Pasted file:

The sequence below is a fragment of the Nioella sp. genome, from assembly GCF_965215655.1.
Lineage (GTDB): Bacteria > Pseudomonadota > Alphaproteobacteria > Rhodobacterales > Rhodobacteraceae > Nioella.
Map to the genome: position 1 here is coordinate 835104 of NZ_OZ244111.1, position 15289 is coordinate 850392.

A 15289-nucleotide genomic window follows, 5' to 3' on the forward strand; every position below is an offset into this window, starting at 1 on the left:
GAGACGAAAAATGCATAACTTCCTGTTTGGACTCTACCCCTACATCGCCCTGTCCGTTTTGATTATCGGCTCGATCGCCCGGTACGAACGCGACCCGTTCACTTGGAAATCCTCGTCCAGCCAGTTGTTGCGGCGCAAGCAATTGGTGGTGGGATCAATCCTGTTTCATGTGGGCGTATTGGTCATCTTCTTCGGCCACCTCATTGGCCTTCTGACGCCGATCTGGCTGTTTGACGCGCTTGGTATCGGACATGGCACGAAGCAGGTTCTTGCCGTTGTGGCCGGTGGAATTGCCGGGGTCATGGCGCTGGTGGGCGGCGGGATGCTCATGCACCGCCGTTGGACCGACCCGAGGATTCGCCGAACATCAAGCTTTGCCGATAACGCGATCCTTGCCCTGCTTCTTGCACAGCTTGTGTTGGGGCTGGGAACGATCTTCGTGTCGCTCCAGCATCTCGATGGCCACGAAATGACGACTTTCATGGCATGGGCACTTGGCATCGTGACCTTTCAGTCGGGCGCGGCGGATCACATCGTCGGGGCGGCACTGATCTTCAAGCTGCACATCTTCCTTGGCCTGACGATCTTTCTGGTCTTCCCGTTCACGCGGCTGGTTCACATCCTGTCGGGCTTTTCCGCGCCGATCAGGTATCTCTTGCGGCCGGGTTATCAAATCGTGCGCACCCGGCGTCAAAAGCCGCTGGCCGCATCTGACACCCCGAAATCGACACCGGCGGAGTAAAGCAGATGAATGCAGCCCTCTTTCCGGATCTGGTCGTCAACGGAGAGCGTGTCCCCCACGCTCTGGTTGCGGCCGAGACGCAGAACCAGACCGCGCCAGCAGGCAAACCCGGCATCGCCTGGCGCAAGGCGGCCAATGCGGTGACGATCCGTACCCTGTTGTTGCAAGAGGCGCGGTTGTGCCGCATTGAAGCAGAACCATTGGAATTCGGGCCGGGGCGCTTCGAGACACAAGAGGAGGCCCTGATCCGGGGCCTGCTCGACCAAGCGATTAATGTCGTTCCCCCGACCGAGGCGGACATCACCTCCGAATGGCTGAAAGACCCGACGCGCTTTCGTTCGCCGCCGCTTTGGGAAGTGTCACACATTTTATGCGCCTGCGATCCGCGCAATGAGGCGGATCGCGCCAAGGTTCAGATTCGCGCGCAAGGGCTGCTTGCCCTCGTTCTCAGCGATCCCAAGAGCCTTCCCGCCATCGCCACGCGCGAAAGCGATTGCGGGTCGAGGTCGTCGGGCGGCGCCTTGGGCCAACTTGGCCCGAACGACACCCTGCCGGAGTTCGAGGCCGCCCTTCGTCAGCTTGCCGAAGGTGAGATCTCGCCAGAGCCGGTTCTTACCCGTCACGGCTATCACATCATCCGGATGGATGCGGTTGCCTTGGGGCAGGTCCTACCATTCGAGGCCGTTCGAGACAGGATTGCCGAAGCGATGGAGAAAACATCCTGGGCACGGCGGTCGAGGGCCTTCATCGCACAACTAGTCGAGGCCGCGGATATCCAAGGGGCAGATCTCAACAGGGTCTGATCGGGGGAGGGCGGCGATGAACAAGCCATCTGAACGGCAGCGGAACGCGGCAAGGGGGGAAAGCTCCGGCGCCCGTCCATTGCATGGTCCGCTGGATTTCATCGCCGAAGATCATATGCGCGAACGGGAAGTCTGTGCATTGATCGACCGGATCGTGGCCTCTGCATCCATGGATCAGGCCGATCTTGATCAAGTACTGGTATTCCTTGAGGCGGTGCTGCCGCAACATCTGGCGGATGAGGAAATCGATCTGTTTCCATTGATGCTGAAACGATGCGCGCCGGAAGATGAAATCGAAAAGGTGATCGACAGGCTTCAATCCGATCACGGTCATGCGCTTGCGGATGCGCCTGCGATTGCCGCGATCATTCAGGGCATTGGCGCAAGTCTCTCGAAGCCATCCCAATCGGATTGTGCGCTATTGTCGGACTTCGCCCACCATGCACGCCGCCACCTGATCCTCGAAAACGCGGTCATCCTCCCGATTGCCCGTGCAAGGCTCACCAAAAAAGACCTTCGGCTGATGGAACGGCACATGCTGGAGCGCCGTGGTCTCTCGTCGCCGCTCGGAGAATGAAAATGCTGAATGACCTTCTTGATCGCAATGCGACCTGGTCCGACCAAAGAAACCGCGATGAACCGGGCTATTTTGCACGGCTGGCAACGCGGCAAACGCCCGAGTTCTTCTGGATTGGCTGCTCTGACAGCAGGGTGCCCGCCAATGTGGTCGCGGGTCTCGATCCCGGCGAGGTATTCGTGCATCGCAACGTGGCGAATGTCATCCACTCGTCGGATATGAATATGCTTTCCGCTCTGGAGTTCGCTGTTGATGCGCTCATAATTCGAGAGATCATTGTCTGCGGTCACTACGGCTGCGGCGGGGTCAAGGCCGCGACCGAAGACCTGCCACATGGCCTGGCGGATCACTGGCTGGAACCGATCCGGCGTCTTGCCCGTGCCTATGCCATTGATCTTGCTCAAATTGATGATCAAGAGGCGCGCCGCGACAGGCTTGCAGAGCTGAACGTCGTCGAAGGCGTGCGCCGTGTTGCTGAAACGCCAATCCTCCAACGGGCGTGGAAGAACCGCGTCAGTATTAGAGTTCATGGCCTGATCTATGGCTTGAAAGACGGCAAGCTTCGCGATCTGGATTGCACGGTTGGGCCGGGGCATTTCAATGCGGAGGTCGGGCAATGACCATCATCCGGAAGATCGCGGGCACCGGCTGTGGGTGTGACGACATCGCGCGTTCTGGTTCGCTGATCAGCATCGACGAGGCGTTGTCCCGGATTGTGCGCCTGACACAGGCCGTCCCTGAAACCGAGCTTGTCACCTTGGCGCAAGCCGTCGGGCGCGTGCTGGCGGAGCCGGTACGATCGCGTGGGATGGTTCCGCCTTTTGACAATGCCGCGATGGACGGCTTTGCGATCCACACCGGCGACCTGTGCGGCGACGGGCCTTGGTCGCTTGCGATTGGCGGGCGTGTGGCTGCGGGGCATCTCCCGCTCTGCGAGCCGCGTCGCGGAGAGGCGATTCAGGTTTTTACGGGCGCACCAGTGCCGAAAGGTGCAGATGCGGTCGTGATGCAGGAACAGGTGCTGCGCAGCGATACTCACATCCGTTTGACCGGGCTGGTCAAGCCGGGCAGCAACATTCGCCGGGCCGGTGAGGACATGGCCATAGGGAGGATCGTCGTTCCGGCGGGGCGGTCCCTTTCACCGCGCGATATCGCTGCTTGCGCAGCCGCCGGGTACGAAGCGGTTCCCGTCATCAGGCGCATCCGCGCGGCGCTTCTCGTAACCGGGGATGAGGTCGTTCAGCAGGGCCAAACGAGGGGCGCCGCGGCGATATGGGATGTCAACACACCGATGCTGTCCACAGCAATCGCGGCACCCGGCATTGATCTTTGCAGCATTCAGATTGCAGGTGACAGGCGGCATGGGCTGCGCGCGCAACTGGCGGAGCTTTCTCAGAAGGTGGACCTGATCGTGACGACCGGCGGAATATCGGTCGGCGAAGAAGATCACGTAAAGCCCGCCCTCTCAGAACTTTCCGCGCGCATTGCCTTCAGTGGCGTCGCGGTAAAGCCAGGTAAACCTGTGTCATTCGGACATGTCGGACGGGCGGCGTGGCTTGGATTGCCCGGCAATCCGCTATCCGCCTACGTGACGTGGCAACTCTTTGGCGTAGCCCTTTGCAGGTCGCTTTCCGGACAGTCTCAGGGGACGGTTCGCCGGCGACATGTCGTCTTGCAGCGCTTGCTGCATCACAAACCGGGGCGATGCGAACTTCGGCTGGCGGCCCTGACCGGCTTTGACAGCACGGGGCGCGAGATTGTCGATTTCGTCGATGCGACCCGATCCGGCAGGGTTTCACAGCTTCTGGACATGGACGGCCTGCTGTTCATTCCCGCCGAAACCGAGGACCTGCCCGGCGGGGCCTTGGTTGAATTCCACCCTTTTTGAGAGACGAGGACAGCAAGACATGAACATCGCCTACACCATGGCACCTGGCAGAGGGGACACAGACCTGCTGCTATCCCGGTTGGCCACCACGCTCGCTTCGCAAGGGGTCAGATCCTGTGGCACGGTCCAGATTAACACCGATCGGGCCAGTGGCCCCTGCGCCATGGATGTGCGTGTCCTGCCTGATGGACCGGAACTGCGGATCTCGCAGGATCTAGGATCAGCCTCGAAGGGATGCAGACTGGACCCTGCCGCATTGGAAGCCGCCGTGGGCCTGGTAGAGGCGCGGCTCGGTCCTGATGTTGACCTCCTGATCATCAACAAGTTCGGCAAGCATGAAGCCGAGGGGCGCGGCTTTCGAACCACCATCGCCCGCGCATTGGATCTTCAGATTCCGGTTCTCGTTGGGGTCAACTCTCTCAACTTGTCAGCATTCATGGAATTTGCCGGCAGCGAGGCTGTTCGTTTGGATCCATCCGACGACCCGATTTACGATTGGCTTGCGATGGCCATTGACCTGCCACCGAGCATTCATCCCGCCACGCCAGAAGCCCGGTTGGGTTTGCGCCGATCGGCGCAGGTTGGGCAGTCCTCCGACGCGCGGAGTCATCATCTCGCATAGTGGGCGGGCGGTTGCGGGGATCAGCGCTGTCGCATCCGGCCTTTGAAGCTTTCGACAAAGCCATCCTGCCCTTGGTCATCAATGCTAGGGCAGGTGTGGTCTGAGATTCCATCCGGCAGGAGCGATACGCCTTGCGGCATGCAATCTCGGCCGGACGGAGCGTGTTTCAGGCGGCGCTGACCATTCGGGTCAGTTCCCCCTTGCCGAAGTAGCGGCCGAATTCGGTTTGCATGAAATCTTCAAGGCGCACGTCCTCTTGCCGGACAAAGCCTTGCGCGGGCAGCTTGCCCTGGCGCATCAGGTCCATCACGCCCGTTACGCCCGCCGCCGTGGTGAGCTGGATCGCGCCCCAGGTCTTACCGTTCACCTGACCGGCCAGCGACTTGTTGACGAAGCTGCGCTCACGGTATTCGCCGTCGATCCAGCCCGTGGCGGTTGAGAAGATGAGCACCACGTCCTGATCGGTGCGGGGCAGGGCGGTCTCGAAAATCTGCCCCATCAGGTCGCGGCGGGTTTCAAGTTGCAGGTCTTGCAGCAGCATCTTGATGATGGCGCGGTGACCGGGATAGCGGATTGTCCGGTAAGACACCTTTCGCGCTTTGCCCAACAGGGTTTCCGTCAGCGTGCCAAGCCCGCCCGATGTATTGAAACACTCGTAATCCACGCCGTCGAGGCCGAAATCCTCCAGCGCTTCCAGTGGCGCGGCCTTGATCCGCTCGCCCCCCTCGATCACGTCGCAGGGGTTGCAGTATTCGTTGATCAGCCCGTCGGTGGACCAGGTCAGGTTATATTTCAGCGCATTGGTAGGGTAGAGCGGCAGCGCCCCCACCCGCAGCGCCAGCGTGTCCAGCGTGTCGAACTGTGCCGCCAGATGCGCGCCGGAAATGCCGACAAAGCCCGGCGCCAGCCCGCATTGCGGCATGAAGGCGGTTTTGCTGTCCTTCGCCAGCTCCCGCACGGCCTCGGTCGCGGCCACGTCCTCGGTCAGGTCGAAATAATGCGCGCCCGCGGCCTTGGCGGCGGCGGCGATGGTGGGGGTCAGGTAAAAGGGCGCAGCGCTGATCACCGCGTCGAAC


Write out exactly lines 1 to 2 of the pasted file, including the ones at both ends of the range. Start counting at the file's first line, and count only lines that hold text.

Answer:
The sequence below is a fragment of the Nioella sp. genome, from assembly GCF_965215655.1.
Lineage (GTDB): Bacteria > Pseudomonadota > Alphaproteobacteria > Rhodobacterales > Rhodobacteraceae > Nioella.